The Metamorphosis of Dear Diary

journalI looked at my rose pink journal and thought to myself, “My goodness, it´s been years since I wrote in that!” Then, I asked myself exactly what I am about to ask you: Do the words Dear Diary exist anymore?

Do you remember that little book with the lock and key? That book you used as your emotional outlet or as a keepsake of precious memories, let them be embarrassing, sad or joyful?

Remember thinking you would open your diary/journal up years down the line and think about those life lessons you had learned or those moments you had shared with someone?

Some of you might even remember burning yours or throwing it away because it was full of secrets you don´t want anybody to discover about your past.

YES. You get me now, right?! Well, if you grew up with The Backstreet Boys and Spice Girls, then you probably understand.

The reality is that instead of reading books for fun, children and adults are on the Internet. The reality is that instead of writing in diaries or journals to express themselves, children and adults are on the Internet. The reality is… YouTube, Facebook, Twitter, Instagram, Snapchat, Apps and other social media outlets of self-expression to come in the future (because a creative mind has to put that creativity to use).

Time Magazine cited Common Sense Media statistics, saying, “A new study shows that kids read for fun less and less as they get older, with 45% of 17-year-olds saying they read by choice only once or twice a year…. And so we beat on, boats against the current, borne back ceaselessly into the — Snapchat!”

Not to mention, there´s autocorrect, but that´s a whole other article so let´s keep it simple.

It definitely challenges educators, like myself, to plan creative ways to teach and encourage literacy and typing writing.

While a diary or journal is personal, it is also private, for the writer´s eyes only. Now-a-days, as quoted from So Complicated, “The keyboard has replaced the pen as the mightier tool than the sword.” That also means blog entries, vlog entries and status updates. And get this…they are PUBLIC. Even if family and friends can see it, it is considered PUBLIC in the sense that it is not for your eyes only.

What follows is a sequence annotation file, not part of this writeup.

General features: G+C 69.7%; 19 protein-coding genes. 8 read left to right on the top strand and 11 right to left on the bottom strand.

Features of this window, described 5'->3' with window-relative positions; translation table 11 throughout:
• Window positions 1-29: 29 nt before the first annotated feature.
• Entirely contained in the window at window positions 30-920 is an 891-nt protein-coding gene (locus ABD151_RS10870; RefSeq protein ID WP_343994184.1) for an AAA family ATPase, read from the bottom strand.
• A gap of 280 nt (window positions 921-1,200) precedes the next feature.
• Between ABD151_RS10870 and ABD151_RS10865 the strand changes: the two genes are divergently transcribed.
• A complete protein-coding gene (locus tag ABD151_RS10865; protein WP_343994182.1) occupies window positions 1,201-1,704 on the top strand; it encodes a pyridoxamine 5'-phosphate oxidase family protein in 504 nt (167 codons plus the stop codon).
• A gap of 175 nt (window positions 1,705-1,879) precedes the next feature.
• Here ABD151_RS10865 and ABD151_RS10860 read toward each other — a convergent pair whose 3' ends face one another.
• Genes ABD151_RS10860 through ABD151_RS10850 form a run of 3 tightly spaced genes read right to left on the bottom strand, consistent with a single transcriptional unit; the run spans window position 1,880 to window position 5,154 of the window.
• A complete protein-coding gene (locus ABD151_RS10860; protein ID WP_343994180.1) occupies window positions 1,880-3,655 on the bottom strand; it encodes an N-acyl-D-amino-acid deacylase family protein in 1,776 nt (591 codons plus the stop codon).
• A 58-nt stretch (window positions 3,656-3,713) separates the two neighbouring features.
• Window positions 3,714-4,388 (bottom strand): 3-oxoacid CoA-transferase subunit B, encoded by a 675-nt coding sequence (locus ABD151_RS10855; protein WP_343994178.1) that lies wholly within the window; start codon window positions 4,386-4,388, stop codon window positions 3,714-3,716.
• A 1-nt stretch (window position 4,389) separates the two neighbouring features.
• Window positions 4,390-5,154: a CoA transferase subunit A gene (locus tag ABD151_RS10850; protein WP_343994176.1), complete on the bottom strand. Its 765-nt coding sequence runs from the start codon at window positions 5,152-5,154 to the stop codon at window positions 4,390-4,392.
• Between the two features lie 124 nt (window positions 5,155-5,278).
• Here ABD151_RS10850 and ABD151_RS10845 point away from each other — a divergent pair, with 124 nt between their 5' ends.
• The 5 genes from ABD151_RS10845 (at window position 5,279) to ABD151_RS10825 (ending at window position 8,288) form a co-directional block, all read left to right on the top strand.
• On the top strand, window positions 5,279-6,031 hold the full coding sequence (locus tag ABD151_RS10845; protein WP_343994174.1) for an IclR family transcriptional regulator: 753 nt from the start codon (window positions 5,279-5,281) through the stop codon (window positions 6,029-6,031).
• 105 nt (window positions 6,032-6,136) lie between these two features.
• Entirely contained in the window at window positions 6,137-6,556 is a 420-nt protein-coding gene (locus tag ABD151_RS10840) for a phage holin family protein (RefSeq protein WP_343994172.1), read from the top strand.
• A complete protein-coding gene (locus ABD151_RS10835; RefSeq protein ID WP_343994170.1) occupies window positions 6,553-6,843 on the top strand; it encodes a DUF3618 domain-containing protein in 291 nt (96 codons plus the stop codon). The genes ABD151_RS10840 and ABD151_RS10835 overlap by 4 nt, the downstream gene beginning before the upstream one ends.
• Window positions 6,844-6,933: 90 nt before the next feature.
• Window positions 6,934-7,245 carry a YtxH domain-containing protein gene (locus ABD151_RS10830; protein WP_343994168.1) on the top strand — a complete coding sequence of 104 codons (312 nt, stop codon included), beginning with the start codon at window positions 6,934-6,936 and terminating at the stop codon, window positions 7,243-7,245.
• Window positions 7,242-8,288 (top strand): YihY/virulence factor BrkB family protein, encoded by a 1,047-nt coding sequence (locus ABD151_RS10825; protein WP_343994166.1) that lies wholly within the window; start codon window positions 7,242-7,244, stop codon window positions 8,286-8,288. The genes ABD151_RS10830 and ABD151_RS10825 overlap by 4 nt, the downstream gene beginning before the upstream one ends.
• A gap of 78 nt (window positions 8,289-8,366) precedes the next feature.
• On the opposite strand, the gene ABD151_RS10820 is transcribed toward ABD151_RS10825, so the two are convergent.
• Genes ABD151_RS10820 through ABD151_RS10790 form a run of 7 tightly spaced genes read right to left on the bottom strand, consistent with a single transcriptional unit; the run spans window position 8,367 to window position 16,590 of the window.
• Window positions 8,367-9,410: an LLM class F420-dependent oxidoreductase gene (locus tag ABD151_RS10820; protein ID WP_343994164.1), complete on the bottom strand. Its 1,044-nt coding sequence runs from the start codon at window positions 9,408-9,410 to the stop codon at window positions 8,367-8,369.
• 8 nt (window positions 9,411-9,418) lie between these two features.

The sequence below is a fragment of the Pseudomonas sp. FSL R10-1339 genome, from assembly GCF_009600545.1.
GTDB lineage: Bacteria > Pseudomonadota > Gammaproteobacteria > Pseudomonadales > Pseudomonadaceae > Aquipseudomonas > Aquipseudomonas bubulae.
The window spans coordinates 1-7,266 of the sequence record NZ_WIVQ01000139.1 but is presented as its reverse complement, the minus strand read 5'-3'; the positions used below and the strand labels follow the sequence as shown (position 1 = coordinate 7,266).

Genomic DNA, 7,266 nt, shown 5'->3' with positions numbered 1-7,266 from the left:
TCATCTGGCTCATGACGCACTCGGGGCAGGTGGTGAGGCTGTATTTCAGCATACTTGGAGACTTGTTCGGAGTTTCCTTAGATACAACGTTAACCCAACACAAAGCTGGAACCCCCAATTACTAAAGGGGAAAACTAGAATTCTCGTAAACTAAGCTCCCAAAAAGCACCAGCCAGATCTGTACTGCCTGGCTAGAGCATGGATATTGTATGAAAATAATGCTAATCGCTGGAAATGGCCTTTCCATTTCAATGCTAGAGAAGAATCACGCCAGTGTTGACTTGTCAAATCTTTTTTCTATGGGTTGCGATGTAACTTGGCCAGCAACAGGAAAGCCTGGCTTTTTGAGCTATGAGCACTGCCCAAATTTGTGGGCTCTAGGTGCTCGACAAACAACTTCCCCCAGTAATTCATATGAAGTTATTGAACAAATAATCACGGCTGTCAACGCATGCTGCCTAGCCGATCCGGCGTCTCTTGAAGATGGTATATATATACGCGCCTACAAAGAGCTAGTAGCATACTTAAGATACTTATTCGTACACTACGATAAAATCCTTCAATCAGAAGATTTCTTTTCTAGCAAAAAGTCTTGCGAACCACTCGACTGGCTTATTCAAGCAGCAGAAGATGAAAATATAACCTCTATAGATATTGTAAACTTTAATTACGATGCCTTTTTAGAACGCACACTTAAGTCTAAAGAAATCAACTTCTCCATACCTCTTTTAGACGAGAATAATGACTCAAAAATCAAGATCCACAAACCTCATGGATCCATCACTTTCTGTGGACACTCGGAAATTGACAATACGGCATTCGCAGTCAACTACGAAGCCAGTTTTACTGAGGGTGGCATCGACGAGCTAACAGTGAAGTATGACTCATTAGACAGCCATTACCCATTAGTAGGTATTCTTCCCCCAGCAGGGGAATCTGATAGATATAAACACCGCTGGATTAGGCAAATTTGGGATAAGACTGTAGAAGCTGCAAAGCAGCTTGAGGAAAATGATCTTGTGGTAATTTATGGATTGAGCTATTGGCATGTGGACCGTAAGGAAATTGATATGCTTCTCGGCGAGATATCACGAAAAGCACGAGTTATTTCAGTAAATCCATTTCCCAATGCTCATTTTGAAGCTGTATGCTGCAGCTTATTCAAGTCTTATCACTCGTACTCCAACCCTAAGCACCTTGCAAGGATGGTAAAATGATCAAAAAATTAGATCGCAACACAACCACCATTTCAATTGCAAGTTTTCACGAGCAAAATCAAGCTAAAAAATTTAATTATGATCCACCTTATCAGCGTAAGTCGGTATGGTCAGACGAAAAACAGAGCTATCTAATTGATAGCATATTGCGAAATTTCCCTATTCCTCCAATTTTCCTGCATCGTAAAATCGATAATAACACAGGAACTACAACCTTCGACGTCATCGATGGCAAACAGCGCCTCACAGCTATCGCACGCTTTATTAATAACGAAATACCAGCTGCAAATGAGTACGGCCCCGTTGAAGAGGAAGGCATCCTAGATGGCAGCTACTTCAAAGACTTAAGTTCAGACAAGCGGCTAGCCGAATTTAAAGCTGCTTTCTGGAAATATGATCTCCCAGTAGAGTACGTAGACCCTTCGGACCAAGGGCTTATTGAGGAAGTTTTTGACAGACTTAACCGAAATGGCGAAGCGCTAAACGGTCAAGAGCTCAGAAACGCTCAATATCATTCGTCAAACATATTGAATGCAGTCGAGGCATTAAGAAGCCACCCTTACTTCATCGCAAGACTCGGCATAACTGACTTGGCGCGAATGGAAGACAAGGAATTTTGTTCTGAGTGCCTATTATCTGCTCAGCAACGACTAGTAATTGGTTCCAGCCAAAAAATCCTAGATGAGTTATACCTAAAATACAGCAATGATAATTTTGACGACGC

A majority of people no longer care about living private lives as photos and videos are digital invitations into their homes. They are too busy trying to become public figures. Who can get the most followers on Instagram? Who can get the most fans on Facebook?

Okay, okay. So not everybody is fame-obsessive. The written typed words, photos and videos serve many other purposes as in: sharing of ideas, seeking advice, an emotional outlet, sharing big news, sharing an opinion (Donald Trump comes to mind) and so on and so forth. Basically, the internet society is an open book.

George Orwell wrote in his novel, 1984, “If you want to keep a secret, you must also hide it from yourself.”

This leads me back to my question. Do the words, Dear Diary exist anymore? Some of you might answer, “Who keeps a diary anymore?” According to http://www.girlstalkinsmack.com, Gwyneth Paltrow, Jessica Simpson and Jennifer Aniston are among some celebrities who keep diaries.

No matter how many blogs, vlogs or status udpdates there are in the world, dairies and journals are timeless and excellent tools in practicing spelling and grammar. Before you argue about how autocorrect is just as good and makes our lives so much easier, scroll up to the quote I cited from Time Magazine.

I miss the words, Dear Diary, sometimes, but right now, I have to go take a picture of the apple pie I baked and post it on Instagram.

Rumki Chowdhury
Rumki Chowdhury

Published Author, Poet and Journalist. Born in Bangladesh, raised in USA, lived in UK and now in, Sweden. Married and mother of two daughters, Alhumduilillah.

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